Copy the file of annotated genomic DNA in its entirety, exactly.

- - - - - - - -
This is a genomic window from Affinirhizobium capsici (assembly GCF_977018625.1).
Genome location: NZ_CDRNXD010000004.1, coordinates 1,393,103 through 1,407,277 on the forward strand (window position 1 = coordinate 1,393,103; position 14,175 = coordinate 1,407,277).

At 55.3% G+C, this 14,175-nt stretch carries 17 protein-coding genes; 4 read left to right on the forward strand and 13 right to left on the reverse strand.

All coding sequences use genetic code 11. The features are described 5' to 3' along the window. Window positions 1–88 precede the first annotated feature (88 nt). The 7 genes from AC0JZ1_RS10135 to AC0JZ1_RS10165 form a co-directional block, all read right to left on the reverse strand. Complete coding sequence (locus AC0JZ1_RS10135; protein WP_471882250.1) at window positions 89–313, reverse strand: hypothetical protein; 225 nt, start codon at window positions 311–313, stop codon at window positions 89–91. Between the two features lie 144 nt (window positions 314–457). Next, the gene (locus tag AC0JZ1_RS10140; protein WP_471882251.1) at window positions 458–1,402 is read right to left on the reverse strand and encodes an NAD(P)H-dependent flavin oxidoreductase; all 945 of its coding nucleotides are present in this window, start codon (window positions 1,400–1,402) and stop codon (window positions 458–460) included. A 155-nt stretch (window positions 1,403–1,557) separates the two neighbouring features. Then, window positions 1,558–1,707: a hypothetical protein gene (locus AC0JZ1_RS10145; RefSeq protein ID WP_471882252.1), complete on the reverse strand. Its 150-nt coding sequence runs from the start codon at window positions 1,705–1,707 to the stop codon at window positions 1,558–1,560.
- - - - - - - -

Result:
This is a genomic window from Affinirhizobium capsici (assembly GCF_977018625.1).
Genome location: NZ_CDRNXD010000004.1, coordinates 1,393,103 through 1,407,277 on the forward strand (window position 1 = coordinate 1,393,103; position 14,175 = coordinate 1,407,277).

At 55.3% G+C, this 14,175-nt stretch carries 17 protein-coding genes; 4 read left to right on the forward strand and 13 right to left on the reverse strand.

All coding sequences use genetic code 11. The features are described 5' to 3' along the window. Window positions 1–88 precede the first annotated feature (88 nt). The 7 genes from AC0JZ1_RS10135 to AC0JZ1_RS10165 form a co-directional block, all read right to left on the reverse strand. Complete coding sequence (locus AC0JZ1_RS10135; protein WP_471882250.1) at window positions 89–313, reverse strand: hypothetical protein; 225 nt, start codon at window positions 311–313, stop codon at window positions 89–91. Between the two features lie 144 nt (window positions 314–457). Next, the gene (locus tag AC0JZ1_RS10140; protein WP_471882251.1) at window positions 458–1,402 is read right to left on the reverse strand and encodes an NAD(P)H-dependent flavin oxidoreductase; all 945 of its coding nucleotides are present in this window, start codon (window positions 1,400–1,402) and stop codon (window positions 458–460) included. A 155-nt stretch (window positions 1,403–1,557) separates the two neighbouring features. Then, window positions 1,558–1,707: a hypothetical protein gene (locus AC0JZ1_RS10145; RefSeq protein ID WP_471882252.1), complete on the reverse strand. Its 150-nt coding sequence runs from the start codon at window positions 1,705–1,707 to the stop codon at window positions 1,558–1,560.